Burn on the Bayou’s narrative showcased the quintessence of Being the Change. It was also a personal crossroads in the lives of the participants, who found themselves on the Gulf Coast for a myriad of reasons many did not come to understand until months later.

Karine Wilson used to spend half of each year in New Orleans, where her three children lived with her ex-husband. She learned while on the Playa that her Lakeview neighborhood was under nine feet of water. A trained disaster relief specialist for the Red Cross, she tried desperately to get to New Orleans to offer her services “but they had no place for me,” she recalls, painfully. “I know New Orleans like the back of my hand, but all they cared about was following their bureaucratic procedures.”

She would eventually return to New Orleans to witness the devastation firsthand. Unable to help like she wanted, Karine knew via the Burning Man listserv that there were Burners who had gone to Biloxi. So after spending time with her refugee family in Tulsa and raising money for area relief groups, she decided to head south to join the efforts already underway. She knew there was at least one group that would just “get it done,” and not be beholden to any bureaucracy anywhere.

“After the trauma I experienced seeing my own home destroyed, and the stench I had in my head for so long, which made me so sick I would just throw up, going to Pearlington to help people clean up their homes was extremely healing for me.”

Other members, like Lisa Benham and “KK,” were drawn to the work while in the midst of chaotic personal change. Benham, a painter also known as “El Bee,” had always wanted to spend time in the Peace Corps, and saw this as a once-in-a-lifetime opportunity.

“Burning Man means that if something needs doing, and you see it, you just do it, without wondering who’s job is this?” she explains.

Benham’s gift to the people of Pearlington was to build them a new town sign. So appreciative were some of the townsfolk that after the sign’s unveiling a resident of Pearlington stood up and declared that he’d shoot anyone who tried to take it down.

“It was a great feeling that touched me deeply,” Benham laughed. “It was the first time anyone had offered to kill someone for my art.”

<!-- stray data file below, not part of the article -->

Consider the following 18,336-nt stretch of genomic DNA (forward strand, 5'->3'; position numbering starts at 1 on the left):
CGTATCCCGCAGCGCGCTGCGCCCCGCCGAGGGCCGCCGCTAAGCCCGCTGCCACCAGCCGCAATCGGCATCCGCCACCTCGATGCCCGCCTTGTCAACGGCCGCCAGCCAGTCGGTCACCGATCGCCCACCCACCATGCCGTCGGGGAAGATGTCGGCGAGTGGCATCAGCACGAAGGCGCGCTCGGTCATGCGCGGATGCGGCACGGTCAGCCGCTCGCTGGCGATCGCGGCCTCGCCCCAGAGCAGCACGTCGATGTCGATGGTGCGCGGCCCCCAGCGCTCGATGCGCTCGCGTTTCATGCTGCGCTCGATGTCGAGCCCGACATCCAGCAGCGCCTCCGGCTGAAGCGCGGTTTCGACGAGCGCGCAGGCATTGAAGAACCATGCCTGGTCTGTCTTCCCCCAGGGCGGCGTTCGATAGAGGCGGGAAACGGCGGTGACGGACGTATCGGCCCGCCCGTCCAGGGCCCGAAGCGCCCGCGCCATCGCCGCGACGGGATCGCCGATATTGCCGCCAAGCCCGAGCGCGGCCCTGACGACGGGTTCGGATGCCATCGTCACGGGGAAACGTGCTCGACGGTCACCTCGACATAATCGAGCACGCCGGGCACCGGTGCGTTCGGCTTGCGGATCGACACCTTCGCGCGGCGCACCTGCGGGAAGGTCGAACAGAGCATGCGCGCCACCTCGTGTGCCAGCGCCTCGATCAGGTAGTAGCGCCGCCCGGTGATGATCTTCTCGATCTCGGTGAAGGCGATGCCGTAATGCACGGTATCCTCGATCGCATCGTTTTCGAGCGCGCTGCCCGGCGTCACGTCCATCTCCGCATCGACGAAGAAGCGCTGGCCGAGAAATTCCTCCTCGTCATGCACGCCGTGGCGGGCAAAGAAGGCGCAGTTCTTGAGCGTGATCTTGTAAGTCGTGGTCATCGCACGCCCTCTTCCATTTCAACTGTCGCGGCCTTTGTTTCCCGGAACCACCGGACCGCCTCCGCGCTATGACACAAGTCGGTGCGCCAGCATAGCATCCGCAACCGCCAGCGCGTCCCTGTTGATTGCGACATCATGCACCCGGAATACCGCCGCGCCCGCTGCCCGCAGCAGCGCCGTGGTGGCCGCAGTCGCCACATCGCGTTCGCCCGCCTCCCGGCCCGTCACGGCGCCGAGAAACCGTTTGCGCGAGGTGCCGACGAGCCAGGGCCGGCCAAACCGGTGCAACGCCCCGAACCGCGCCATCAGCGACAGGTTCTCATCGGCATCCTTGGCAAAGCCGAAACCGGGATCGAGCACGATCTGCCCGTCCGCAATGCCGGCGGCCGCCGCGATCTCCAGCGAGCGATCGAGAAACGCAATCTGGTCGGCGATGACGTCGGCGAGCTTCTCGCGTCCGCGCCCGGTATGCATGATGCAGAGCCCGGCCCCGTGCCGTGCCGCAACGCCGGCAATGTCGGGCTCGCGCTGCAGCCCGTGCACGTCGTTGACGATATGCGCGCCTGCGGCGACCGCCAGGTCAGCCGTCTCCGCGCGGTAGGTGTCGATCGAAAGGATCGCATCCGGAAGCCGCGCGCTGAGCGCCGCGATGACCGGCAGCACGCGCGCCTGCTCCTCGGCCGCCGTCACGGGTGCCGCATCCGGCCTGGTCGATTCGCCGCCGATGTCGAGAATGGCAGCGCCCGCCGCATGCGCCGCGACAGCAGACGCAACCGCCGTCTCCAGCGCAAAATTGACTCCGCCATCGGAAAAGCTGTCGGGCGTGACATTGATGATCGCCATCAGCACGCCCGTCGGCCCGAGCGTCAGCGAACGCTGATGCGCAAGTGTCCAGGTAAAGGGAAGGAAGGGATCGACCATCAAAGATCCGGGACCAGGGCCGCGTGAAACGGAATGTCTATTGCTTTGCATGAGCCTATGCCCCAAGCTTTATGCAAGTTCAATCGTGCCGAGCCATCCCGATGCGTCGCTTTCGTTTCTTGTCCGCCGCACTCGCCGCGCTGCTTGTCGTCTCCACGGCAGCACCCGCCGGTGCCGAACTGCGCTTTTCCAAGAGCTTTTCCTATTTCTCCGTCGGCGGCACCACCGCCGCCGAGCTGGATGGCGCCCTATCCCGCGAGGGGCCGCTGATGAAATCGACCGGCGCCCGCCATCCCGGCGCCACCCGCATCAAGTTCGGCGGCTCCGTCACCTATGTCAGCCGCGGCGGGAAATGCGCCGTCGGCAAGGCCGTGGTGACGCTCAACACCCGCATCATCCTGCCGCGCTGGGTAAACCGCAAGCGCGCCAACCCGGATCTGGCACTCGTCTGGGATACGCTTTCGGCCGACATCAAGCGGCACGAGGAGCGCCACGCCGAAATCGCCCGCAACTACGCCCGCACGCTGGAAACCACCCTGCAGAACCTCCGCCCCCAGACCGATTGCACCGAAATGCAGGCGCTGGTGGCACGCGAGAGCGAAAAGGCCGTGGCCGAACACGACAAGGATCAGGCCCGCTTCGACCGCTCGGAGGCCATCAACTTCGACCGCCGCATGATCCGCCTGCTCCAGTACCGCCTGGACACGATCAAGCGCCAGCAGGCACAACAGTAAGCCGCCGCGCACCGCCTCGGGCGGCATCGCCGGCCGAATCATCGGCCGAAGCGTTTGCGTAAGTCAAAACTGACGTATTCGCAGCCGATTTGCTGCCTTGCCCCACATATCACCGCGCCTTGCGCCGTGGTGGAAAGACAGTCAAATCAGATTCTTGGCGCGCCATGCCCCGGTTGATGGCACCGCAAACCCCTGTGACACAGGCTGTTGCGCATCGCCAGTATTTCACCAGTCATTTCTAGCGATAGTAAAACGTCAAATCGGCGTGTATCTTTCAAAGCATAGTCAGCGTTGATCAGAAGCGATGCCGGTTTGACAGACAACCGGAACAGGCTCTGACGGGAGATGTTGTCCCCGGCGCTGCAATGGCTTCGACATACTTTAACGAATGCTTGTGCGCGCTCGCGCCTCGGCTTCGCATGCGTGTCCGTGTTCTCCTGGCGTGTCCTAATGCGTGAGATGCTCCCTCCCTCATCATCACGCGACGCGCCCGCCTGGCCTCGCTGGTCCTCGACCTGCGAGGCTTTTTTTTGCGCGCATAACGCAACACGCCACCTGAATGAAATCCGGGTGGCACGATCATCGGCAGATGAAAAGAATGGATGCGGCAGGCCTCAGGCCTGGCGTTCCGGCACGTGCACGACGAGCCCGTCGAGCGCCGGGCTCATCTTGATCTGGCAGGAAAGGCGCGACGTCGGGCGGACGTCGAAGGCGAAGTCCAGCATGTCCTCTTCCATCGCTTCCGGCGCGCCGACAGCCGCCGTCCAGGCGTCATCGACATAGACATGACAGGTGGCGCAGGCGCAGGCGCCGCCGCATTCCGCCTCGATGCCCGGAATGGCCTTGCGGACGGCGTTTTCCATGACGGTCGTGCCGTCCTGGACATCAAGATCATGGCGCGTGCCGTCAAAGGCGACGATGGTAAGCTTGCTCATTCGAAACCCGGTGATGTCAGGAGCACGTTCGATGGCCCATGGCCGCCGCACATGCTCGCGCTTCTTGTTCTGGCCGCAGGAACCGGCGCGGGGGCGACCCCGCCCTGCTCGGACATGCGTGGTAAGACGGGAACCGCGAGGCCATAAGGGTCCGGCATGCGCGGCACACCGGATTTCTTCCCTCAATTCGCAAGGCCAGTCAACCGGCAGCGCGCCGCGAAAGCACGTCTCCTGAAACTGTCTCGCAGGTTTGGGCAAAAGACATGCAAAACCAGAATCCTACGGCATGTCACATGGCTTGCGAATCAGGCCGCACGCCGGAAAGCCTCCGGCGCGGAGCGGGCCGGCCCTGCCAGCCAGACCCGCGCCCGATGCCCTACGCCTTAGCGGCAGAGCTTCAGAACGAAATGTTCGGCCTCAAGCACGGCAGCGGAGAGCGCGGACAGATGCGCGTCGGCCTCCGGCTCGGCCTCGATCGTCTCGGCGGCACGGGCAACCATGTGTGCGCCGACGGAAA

Being in Pearlington was an epochal experience for itinerant photographer “KK”, who says he had not lived, laughed, cried, played or worked that hard before or since.

“It was pretty Lord of the Flies when I first arrived,” KK remembered, the bemusement still ringing through his words. “I went down there knowing no one, with no connection, and without the slightest clue as to what I could offer.”

He was totally unfamiliar with demolition techniques, and suffered from health conditions that limited his ability to perform the brutal physical labor involved. But he did have a fairly detailed technical background. So he created a tech support clinic out of his tent, and on Thursday afternoons he would repair whatever equipment people from the town would bring to him. He also built — in the middle of a swamp in an area that had had no power for months — a solar-powered WiFi array for the camp, a design that would later end up a finalist in a competition sponsored by Qualcomm.

Tom Price and Carmen Mauk have spent most of the year since returning from the Bayou putting together the Green Man Pavilion, a 30,000-square-foot exhibition space that will combine art, earth sciences and technological innovation. This, along with the Man himself, will serve as the centerpiece for Black Rock City. Traditionally, this space has been exclusively devoted to art, but this year the Burning Man organization decided to break with that and a few other sacred tenets and allow the exhibition of environmental technologies alongside the art, in the hopes that the two will catalyze each other.

Perhaps most controversial has been the decision to let corporations exhibit their green products on the Playa, in strict contravention to the total ban on commerce, advertising or brand marketing that has been a part of the festival since its inception. This sent shockwaves down the corridors of the non-commercial orthodoxy, who are so committed to this ideal that even those bringing bicycles and rental trucks to the Festival are supposed to find creative ways to cover over their respective corporate logos.

Unphased by the criticism, both Price and Mauk see the Green Man as a logical extension of Burners Without Borders, and vice versa.